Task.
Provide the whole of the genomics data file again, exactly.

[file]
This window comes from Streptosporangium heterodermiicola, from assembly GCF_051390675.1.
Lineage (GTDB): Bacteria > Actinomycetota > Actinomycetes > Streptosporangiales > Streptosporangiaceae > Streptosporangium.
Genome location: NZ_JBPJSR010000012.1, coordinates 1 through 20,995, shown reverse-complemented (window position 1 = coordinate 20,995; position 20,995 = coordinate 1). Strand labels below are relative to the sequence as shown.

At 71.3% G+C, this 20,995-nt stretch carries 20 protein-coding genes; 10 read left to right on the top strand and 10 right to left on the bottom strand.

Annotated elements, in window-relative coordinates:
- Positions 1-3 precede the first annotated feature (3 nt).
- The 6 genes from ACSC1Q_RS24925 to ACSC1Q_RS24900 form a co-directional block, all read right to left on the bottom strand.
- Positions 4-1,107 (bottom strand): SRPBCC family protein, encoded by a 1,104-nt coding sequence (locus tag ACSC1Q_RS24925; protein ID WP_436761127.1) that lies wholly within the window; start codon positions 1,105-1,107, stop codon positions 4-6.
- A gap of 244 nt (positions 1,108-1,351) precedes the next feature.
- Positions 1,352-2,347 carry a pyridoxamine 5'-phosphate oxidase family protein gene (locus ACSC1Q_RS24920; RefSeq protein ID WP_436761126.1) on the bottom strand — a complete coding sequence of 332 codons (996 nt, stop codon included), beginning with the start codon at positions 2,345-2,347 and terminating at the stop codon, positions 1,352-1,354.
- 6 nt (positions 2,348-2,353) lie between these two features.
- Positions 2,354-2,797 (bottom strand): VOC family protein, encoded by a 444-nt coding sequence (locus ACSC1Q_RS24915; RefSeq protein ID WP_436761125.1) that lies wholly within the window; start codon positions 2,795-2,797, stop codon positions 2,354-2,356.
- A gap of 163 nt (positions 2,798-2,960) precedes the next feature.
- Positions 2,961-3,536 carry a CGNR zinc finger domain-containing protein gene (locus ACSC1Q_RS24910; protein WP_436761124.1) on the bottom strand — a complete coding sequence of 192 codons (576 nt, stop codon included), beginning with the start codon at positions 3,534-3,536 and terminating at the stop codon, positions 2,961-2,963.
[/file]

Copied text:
This window comes from Streptosporangium heterodermiicola, from assembly GCF_051390675.1.
Lineage (GTDB): Bacteria > Actinomycetota > Actinomycetes > Streptosporangiales > Streptosporangiaceae > Streptosporangium.
Genome location: NZ_JBPJSR010000012.1, coordinates 1 through 20,995, shown reverse-complemented (window position 1 = coordinate 20,995; position 20,995 = coordinate 1). Strand labels below are relative to the sequence as shown.

At 71.3% G+C, this 20,995-nt stretch carries 20 protein-coding genes; 10 read left to right on the top strand and 10 right to left on the bottom strand.

Annotated elements, in window-relative coordinates:
- Positions 1-3 precede the first annotated feature (3 nt).
- The 6 genes from ACSC1Q_RS24925 to ACSC1Q_RS24900 form a co-directional block, all read right to left on the bottom strand.
- Positions 4-1,107 (bottom strand): SRPBCC family protein, encoded by a 1,104-nt coding sequence (locus tag ACSC1Q_RS24925; protein ID WP_436761127.1) that lies wholly within the window; start codon positions 1,105-1,107, stop codon positions 4-6.
- A gap of 244 nt (positions 1,108-1,351) precedes the next feature.
- Positions 1,352-2,347 carry a pyridoxamine 5'-phosphate oxidase family protein gene (locus ACSC1Q_RS24920; RefSeq protein ID WP_436761126.1) on the bottom strand — a complete coding sequence of 332 codons (996 nt, stop codon included), beginning with the start codon at positions 2,345-2,347 and terminating at the stop codon, positions 1,352-1,354.
- 6 nt (positions 2,348-2,353) lie between these two features.
- Positions 2,354-2,797 (bottom strand): VOC family protein, encoded by a 444-nt coding sequence (locus ACSC1Q_RS24915; RefSeq protein ID WP_436761125.1) that lies wholly within the window; start codon positions 2,795-2,797, stop codon positions 2,354-2,356.
- A gap of 163 nt (positions 2,798-2,960) precedes the next feature.
- Positions 2,961-3,536 carry a CGNR zinc finger domain-containing protein gene (locus ACSC1Q_RS24910; protein WP_436761124.1) on the bottom strand — a complete coding sequence of 192 codons (576 nt, stop codon included), beginning with the start codon at positions 3,534-3,536 and terminating at the stop codon, positions 2,961-2,963.